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This is group coursework. Groups should have between 3 to 5 people. Do only one of the assignments described below. Read everything before you decide which to tackle.
Assignment 1 – Home Messaging System
Many people live in a house or flat with others. People may live fairly independently with different interests and routines, or they may be more closely involved with each others’ lives. Whichever is the case, they will probably need to coordinate their activities with each other. They may benefit from ways of recording and sharing reminders about events such as appointments or significant dates. They may need ways to record and coordinate over tasks such as chores around the place. They may benefit from ways of indicating problems, requests for information or action, ways just saying “hello” and ‘greasing the wheels’ of communal living, or even ways of addressing conflicts if they occur. The messages people currently leave for each other can take many forms.
They may use Post-its, whiteboards, pinboards or other surfaces that can be written on. The practices of information sharing may evolve over many years and are often designed to fit carefully into peoples’ lives. However, written messages may have disadvantages: they tend to be static and not easily updated; they also are fixed in one location, whereas people are mobile and may need access to notes and messages even when they aren’t at the location where the message was created.
Research, prototype and evaluate a digital Home Messaging device or system that people in a house or flat can use to share the kinds of information they need to coordinate activities with one another and enable good, happy social relations. The details of what they can do will depend on what you find out by doing some user-research. The system you develop should have an interface within a shared space, but may also work in coordination with devices at other locations.
Assignment 2 – Mobile Museum or Art Gallery System
Museums and art galleries make an important contribution to our cultural landscape. A visit to a museum or art gallery can happen for many reasons. People may want to learn, be reflective, to be entertained or to have a fun day out with friends and family. People may have a deep interest in what they will see there or they may just want something to do on a rainy afternoon. Image by EmilySuran (Own work) [CC-BY-SA-3.0 (http://creativecommons.org/licenses/by-sa/3.0)], via Wikimedia Commons
Digital technology can provide opportunities for enhancing these experiences in a number of ways. They may offer information before a visit. During a visit users might want information or to communicate in some way. Mobile devices can be location-aware. For example, this can be done using QR codes. A QR (Quick Response) code (see image below) is a matrix barcode which can be scanned by a device fitted with a camera (such as a smart phone). A user could scan a code next to an exhibit to launch some location-based service. And after the visit there may be some follow-up activities, perhaps using information about what interested them.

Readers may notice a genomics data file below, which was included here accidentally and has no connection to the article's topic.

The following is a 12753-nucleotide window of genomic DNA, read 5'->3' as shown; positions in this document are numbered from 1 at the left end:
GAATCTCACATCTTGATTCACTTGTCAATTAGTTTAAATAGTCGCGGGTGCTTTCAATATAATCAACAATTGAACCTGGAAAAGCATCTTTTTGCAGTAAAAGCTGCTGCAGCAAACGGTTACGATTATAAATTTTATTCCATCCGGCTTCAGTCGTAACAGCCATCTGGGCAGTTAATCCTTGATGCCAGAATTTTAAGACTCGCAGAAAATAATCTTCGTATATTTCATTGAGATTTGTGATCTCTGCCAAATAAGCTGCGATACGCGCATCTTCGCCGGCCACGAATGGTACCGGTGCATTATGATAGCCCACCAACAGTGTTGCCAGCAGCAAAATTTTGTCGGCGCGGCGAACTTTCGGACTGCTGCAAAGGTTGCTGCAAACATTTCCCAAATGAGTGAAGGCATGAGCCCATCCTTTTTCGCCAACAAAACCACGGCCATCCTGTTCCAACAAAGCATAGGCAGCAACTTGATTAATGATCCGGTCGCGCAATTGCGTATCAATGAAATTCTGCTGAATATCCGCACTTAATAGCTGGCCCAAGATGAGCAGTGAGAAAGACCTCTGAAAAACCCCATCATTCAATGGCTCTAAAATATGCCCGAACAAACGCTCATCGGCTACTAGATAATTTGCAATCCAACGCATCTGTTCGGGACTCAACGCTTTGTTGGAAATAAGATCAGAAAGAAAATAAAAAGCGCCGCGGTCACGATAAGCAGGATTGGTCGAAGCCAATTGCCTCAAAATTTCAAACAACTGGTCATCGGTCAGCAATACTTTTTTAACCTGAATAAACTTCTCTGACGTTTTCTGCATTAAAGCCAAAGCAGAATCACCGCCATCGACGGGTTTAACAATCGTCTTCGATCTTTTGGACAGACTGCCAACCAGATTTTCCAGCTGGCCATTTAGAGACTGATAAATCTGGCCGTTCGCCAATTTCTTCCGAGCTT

A QR code
Research, prototype and evaluate a system that could be used by people to enhance their experiences in museums and/or art galleries in some way. The service could provide information and/or enhance shared experiences. It could help them learn or make things fun. The system could integrate with a web-based system to allow people to do things before or after a trip. Again, the details of will depend on what you find out by doing some user-research.
Whichever project you do it must involve the following major activities:
4. prototype revision
In other words, follow an iterative design approach. Each step should inform the next. It should be clear how the research has informed the design, and how the evaluation has informed the revised design. As an alternative to traditional user-research methods you might like to try auto ethnography. Auto ethnography is an approach which seeks to describe and systematically analyse personal experience.
If you do this you will be graded on the methods you use to acquire and analyse useful experiences and the quality of the insights that this gives you. For any activity that involves human participants you must complete a Middlesex University School of Engineering and Information Sciences Research Consent (Form C) and a Declaration Form and Ethical Approval Request (Form D). Have your consent form approved by your tutor before you start each phase of user engagement and have them sign your form D. The forms can be found in the ‘Useful Forms’ section of the Middlesex University, School of EIS – Ethics & Research Webpage.
The work will be assessed in parts:
Group Progress Review Presentation – 25% of total mark
The presentation should describe the work you have done and your plans for completing the assignment. Group members will only receive a mark if they make a reasonable contribution to the presentation, with each receiving the same mark.
Individual Final Report – 75% of total mark
The final report should be no more than 4000 words (not including appendixes). Each group member will receive an individual mark. The report should be structured as follows (maximum marks awarded are shown in brackets as a percentage of marks awarded for the report):
* Introduction (10%)
* User Research (15%)
* Prototype (15%)
* Evaluation (15%)
* Prototype revision (10%)
* Discussion (10%)
* Appendices containing all appropriate ethics forms1 (15%) An additional 10% will be awarded for presentation of the report. All marks will depend on the separate submission of your raw data.
[ 1 ]. http://www.eis.mdx.ac.uk/research/groups/Alert/Ethics_Research/forms.html